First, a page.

It's a truth universally acknowledged that the health of the people is intrinsically linked with the health of the planet.

If our earth isn't healthy, it's pretty hard for us to sustain ourselves for long.

It's excellent to see issues of sustainability around food come to the fore in recent years.

Food waste is one issue that we can all do something about today.


We can't keep throwing away 120,000 tonnes of food a year, much of which could have been eaten.

Throwing away food isn't only unsustainable; it also feels bad.

So it's heartening to see the Countdown supermarket chain also doing something about this, with the launch of its Odd Bunch fruit and vegetables.

This is "imperfect" produce; fruit and vegetables that might otherwise never go on sale because it looks a little less than ideal.

The Odd Bunch produce will be cheaper than its perfect counterparts, and will vary depending on season and area.

Nutritionally, of course, a bent-out-of-shape carrot is just the same as a perfectly cylindrical one.

Hail-damaged stone fruit is just as good for us as pristine peaches.

If this seasonal produce is extra affordable, it will probably have a positive effect.


After all, anything that might encourage us to eat more plants has got to be good.

It's pretty much a no-brainer that eating lots of vegetables and fruit makes us feel better and healthier.

More incentive: recent research from Otago University has found it can also boost our mental state.

In fact, they found that lifting our intake of fruit and vegetables can make a difference to the way we feel in just a couple of weeks.

The researchers in Otago's Department of Psychology investigated the effects of increasing fruit and vegetable consumption on changes in psychological well-being.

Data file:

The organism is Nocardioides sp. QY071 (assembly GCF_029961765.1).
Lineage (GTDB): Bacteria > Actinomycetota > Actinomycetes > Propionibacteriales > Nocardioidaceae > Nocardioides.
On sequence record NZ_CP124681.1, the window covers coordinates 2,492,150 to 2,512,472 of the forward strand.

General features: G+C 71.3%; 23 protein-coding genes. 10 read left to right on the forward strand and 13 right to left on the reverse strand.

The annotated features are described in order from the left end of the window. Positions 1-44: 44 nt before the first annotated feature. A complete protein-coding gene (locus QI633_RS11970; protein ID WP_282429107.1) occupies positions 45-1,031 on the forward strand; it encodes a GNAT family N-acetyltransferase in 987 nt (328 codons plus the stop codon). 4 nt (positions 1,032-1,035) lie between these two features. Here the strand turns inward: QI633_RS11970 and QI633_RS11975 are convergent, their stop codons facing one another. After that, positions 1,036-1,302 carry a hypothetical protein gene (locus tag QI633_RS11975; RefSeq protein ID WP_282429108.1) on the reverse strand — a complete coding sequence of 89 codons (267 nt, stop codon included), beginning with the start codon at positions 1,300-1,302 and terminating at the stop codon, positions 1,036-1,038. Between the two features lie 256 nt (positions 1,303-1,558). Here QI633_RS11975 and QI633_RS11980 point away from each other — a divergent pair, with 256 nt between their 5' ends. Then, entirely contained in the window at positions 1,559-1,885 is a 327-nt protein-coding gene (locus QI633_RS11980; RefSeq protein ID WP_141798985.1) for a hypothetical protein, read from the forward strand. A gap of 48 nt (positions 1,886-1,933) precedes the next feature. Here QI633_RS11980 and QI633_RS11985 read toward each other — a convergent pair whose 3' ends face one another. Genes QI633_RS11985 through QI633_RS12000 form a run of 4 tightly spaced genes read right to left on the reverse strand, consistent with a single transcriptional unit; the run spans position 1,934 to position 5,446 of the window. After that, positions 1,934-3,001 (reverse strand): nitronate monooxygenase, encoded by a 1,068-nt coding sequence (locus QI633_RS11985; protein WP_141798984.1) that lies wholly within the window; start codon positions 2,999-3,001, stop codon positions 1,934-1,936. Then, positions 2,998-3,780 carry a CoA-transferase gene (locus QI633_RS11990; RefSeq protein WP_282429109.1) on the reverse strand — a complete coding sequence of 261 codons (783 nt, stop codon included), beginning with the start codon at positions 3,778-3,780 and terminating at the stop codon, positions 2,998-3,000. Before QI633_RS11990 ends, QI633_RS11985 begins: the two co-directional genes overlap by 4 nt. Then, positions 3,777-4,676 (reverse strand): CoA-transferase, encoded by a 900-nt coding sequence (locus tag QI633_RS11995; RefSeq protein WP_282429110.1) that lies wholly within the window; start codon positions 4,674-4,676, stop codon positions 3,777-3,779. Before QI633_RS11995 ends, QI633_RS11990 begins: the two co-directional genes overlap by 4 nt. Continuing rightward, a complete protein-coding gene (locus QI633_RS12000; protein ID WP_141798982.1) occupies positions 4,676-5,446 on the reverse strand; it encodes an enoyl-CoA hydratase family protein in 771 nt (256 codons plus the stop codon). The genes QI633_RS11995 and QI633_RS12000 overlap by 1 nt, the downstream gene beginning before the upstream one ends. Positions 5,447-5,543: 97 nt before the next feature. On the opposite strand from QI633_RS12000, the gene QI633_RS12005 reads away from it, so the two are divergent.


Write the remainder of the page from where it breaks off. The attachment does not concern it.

The study participants who were given two extra servings each day of fresh produce reported significant improvements to their psychological well-being over two weeks, with boosts in vitality and motivation.

Interestingly, it seems that being hands-on in helping people to get more fruit and veg - actually giving it to them - works better than just reminding them to eat more.

The group in the study who were sent texts reminding them to eat more didn't show any improvement in wellbeing, and neither did those who were given $10 vouchers to buy more.

We need to be spoon-fed, basically.

While I find this slightly disheartening - free money doesn't even work! - the Otago researchers have pointed out the opportunities.

"People in dormitories, children in daycare centres, patients in hospitals, employees in the workplace, could be provided with fresh fruits and vegetables on a regular basis," they say.

Countdown is on a similar track with the free fruit it offers kids in its stores.

This all fits with other research showing that making simple changes to our environments - bringing healthy food to the fore; getting unhealthy food out of sight - changes our behaviour for the better.

We humans, for all our complexities, are quite simple creatures.